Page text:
Return on Investment (ROI)
But let’s take the math a bit further by performing a fast ROI analysis. ROI can be simply calculated using this equation:
For a three-year time frame, we know we can save $15,570 in Bill’s time if we invest $3,300 in a workstation, right? So, the ROI computation is:
ROI = $15,570 × 100% = 472% over 3 years = 157% per year
This math is compelling. Very compelling! If you have anything to do with requesting or budgeting for new workstations, you must present this math to your senior management team for prompt consideration.
Make Your Pitch
Request a meeting with your senior management and/or IT management to outline the following pitch for better computers. I’ve included topics to address plus some talking points for each to help get the conversation started.) Remain calm, focused, and in control. Remember that you’re making a financial case for new workstations and keep the conversation strictly business.
- We waste a lot of user time. Tell them Bill’s story (substituting an actual user at your company, ideally) and how you arrived at the wasted time estimate. Keep it short and sweet.
- Show them the cost of the workstation you want. The $3,300 figure can be used as an estimate, but a more detailed configuration and cost, based on your users’ actual needs, would better support your case. (I’ll address the configuration question in detail in the next issue.)
- Show them the ROI. Say, “If we could put $3,300 in a bond investment that’d pay us $15,570 in three years, would we do it?” After they all yell, “Yes!”, point out that this is exactly the scenario in your ROI calculation.
- Close out with a user-based plea for help. Say, “I’m not asking for my own new workstation but one for Bill, because Bill needs it and the company will make more money if Bill is more productive.”
If you’re suffering with old, boat-anchor computers but to date your pleas for modern workstations have fallen on deaf ears, I hope you now have a game plan for how to break the impasse. Your challenge now is to collect data on how much time is being wasted by your old computer hardware so we can move on to the next piece of the puzzle: how to configure those new workstations.
In the next edition of the CAD Manager’s Newsletter, we’ll look at some new workstation technologies, their costs, and which types of workstation should be specified for various types of users to maximize their time savings. Until next time.
Q&A: CAD Workstation Acquisition
Following is a selection of questions presented by attendees of Robert Green's webinar, "Don't be Penny Wise and Workstation Foolish," along with Green's responses.
Who Should Receive the New Computers?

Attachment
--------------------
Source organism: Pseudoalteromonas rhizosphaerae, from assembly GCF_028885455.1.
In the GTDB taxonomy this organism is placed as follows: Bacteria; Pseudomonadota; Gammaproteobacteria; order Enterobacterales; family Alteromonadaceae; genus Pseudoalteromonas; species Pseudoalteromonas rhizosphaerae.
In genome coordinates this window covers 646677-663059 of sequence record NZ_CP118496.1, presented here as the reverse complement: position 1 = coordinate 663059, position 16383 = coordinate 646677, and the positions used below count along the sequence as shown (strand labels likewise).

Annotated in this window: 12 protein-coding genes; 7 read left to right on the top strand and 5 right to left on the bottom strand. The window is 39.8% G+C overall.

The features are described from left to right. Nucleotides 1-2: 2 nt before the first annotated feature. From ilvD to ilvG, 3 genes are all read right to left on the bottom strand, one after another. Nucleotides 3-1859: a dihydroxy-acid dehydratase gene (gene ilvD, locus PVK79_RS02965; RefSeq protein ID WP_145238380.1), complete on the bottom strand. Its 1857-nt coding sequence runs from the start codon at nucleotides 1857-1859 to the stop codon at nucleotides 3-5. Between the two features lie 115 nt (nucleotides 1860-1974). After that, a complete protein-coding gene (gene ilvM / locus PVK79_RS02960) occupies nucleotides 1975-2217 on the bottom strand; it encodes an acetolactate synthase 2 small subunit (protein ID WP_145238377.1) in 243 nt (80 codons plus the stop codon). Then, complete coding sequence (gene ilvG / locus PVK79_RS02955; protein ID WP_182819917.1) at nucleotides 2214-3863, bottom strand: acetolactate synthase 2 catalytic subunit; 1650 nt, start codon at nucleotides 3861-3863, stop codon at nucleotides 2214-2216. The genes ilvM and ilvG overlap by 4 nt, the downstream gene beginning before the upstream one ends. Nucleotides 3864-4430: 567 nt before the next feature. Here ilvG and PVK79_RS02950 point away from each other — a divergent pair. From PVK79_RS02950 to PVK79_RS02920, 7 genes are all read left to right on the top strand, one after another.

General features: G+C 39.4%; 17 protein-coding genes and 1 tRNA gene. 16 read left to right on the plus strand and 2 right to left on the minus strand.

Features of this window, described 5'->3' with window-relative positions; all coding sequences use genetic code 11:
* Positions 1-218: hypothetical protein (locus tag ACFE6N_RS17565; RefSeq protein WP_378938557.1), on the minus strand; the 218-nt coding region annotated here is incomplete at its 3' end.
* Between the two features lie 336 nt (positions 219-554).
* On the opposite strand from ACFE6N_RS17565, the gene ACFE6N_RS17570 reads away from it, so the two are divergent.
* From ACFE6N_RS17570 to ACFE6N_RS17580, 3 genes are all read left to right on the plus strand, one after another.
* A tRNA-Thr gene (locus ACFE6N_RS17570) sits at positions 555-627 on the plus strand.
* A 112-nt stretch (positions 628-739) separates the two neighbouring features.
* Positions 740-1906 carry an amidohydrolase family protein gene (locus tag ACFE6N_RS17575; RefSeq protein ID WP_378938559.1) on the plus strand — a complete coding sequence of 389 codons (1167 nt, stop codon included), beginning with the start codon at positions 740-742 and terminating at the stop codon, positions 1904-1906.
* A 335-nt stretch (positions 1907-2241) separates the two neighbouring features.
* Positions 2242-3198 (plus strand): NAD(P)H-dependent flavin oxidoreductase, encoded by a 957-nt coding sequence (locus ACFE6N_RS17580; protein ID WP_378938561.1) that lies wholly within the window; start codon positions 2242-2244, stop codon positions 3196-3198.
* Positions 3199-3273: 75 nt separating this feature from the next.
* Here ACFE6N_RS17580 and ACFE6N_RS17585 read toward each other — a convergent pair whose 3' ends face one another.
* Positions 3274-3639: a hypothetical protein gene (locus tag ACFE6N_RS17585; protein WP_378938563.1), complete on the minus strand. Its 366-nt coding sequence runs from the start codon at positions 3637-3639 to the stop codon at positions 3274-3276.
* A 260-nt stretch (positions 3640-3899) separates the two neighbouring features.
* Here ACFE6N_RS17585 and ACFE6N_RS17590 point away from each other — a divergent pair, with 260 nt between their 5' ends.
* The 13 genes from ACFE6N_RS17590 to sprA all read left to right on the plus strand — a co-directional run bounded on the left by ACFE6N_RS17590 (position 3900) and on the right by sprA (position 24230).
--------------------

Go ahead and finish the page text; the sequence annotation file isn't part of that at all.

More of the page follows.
Q: Our CAD technicians do the majority of design. How can you justify to management that the technicians deserve new machines instead of the engineers, even though you stated the most expensive people should get the most expensive machine?
A. Replace machines for the users who have the greatest total cost of time wasted due to poor workstation performance, using the forumulas on my Workstation ROI Calculator worksheet. Here's an example:
Say a $33/hr technician loses 2.0 hours a week due to computer problems, while a $47/hr engineer loses 1.0 hours per week. Using 48 work weeks per year as our basis, we can see that the technician is losing $3,168 per year (2.0 hrs/wk × 48 wks × $33/hr) while the engineer is losing $2,256 per year (1.0 hr/wk × 48 wks × $47/hr). In this case, the technician should be upgraded first because that move would save the company more labor cost.
How Do You Know When to Upgrade?
Q: We don't do much rendering (Autodesk Inventor and some Revit), running on HP Z800 workstations with 24 GB RAM and AMD FirePro V8700 graphics cards. Our systems are starting to lag and we're starting to see more glitching. How do you know when it's time to upgrade computers?
A. I'll start by stating that my rule of thumb is any computer that's three years old should be given to a user with less-demanding software needs and a new machine given to a CAD power user. The HP Z800 is now several generations old, with processor speeds from 2 to 3 GHz and memory speeds of 800–1333 MHz — much slower than today's machines, which top out above 4 GHz processor speed and 2666 MHz memory speeds. Add to this the slower speed of the graphics subsystem and much slower SSD technology (if your machines even have SSDs), which is now replaced by much more powerful graphics processors and NVMe solid-state drives and you can almost certainly expect 30% to 50% improvement in overall performance when upgrading to a modern machine. If these stats aren't compelling enough, you could try benchmarking your software on a new machine to see how much time savings you actually experience. In all cases, saving user time is the real reason you should upgrade! Calculate your losses as I've described here and proceed based on those results.